This move suggests he's got more to hide than a decline...

Yes, indeed. But how will he hide his decline? It's going to be all over the blogosphere.

Sep 7, 2011 at 4:50 AM | Unregistered CommenterDon Pablo de la Sierra

ATI’s Environmental Law Center seem to be laughing up their sleeves at the latest attempt by Mann.

Following so closely on the heels of the Kevin Trenberth foolishness would appear to make one think that neither of the two parties should be issued gun licences, simply to protect their own feet!

Why would Mann step in at this late stage and not earlier? Did he know the first batch of emails would be harmless or was he to busy running around with his hat? Either way, he seems quite worried at the moment. There is something there for sure otherwise why throw good money at lawyers?

Sep 7, 2011 at 5:20 AM | Unregistered CommenterPete H

One more question! Why do I keep getting a picture in my head of Al Capone surrounded by lawyers, in court, facing the I.R.S.?

Sep 7, 2011 at 5:23 AM | Unregistered CommenterPete H

"Recently, through a fundraising effort by the scientific community, Dr. Mann was able to raise sufficient funds to retain counsel..."

Sounds as though somewhere out there in non-profit-land, a consortium of sympathetic, well-endowed groups (some of which might even have "science" in their name or letters patent) have established a foundation (which should be) named: "Interagency Foundation for the Defense of Indefensible Scientists" (IFDIS)

Mann's legal fees could then be very conveniently billed to and paid by IFDIS - thereby allowing Mann to ... uh ..."hide the incline" in his personal income and/or taxes due.

Sep 7, 2011 at 5:47 AM | Unregistered Commenterhro001

Is there any news of the progress of Mann's libel suit again Dr/Professor Ball in Canada?

Sep 7, 2011 at 7:26 AM | Unregistered CommenterRoger Carr

Have not heard about his libel suit but he is not funding that, either.

Mark

Sep 7, 2011 at 9:31 AM | Unregistered Commentermark t

What will happen if it is found out that Mann has deleted the relevant emails?
Just like happened at UEA.

Sep 7, 2011 at 9:41 AM | Unregistered CommenterDon Keiller

There has to be evidence of some malpractice in those emails. I worked with emails, like everyone else, for over twenty years and cannot think of one that I wouldn't allow public scrutiny of. Arising from this I have a question for Richard Betts and Jonathan Jones : Are the emails that we saw in the climate gate revelations normal amongst scientists?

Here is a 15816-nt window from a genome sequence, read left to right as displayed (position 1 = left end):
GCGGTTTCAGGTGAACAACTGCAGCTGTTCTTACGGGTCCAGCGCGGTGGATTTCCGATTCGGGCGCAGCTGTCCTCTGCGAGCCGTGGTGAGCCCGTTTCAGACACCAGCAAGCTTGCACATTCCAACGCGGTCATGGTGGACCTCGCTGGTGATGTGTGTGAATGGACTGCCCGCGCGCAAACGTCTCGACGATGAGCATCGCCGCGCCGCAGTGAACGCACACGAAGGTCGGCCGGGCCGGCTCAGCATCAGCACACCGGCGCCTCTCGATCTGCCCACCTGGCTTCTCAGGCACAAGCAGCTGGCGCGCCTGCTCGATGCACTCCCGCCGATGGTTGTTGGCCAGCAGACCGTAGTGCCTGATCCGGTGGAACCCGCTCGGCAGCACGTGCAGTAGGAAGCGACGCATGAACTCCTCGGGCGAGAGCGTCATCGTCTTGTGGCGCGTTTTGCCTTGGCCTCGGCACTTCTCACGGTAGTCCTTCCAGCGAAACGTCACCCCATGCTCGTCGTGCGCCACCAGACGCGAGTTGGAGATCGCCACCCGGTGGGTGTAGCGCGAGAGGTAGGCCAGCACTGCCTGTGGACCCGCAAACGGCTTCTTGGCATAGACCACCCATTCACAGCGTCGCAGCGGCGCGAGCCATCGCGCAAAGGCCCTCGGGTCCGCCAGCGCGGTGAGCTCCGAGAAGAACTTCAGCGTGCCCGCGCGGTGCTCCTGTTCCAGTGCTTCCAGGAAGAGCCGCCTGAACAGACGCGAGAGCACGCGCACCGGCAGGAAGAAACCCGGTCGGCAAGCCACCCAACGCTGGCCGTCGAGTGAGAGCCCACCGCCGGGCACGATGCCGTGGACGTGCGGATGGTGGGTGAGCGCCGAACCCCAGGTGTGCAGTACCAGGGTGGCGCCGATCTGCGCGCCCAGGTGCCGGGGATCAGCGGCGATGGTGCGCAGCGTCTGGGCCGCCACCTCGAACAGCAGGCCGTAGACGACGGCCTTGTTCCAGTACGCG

Sep 7, 2011 at 9:42 AM | Unregistered Commentergeronimo

Wouldn’t it be more appropriate if the University developed a leak or taught a hacker instead of protecting the lair?

Sep 7, 2011 at 10:07 AM | Unregistered CommenterMartyn

Re. Tim Ball.s legal cases(2) He cannot comment himself for legal reasons. I find it realy alarming this tactic of "the gang" to silence people like Tim who do not have vast financial resourses to defend cases so have to retract or face ruin. I believe Mann et al did not expect Tim to defend the actions but they may have scored an own goal because under Canadian Libel Law the Judge can demand evidence from the other side. The effect of the Legal challence is even more sinsiter because of the effect it has intimidating others from any critical comments. I would appreciate any information from anyone better informed than me. He has a fighting fund to donate go to his blog.

Sep 7, 2011 at 10:19 AM | Unregistered CommenterRoss Lea

For give the spelling errors. I am dyslexic.

Sep 7, 2011 at 10:19 AM | Unregistered CommenterRoss Lea

This gets odder and odder.

One has to question the mentality of Mickey and his cronies. By trying to intervene at this late stage, he only increases the suspicion that there is something terribly damaging in those e-mails that he wants to keep hidden. His move will increase, not decrease scrutiny of his actions.

And the identity of his backers will eventually become clear. It will do their public image no good at all to be seen to be associated with such a dodgy character as Mann.

Perhaps they still imagine that the world is their oyster and that they are Masters of the Universe - as they may have done for a brief period before Climategate. But the Bonfire of those Vanities has long since burnt out and its a much colder and less inviting place for the warmists than it used to be.

This is going to turn out very interesting. I just cannot see what Mann will ever get out of it.

Sep 7, 2011 at 10:29 AM | Unregistered CommenterLatimer Alder

I suppose it's the natural destiny of climate science, to be decided in a Court of Law...

Sep 7, 2011 at 10:29 AM | Unregistered CommenterMaurizio Morabito

LA says:
"This is going to turn out very interesting. I just cannot see what Mann will ever get out of it."

Perhaps what's in the emails will create a situation is far worse than just damaging Mann's reputation.

You know how it works on the inside, if you do something that damages the collective unconsensus - the disappointed look and that nod of the head that casts you out, forever.

Sep 7, 2011 at 10:40 AM | Unregistered CommenterShub

@shub

Like Mann slagging off Jones as a superannuated doddering old buffoon and speculating that Jim Hansen should be in the funny farm? Or that Schmidt is a bald blustering bully?

Or even worse, getting outside statistical advice that his work is bollox, and blatantly failing to have regard to it,

That'll be fun........

Sep 7, 2011 at 10:53 AM | Unregistered CommenterLatimer Alder

@mpaul Sep 6, 2011 at 10:52 PM "Mann's biggest risk right now is that the judge rules he has no standing:"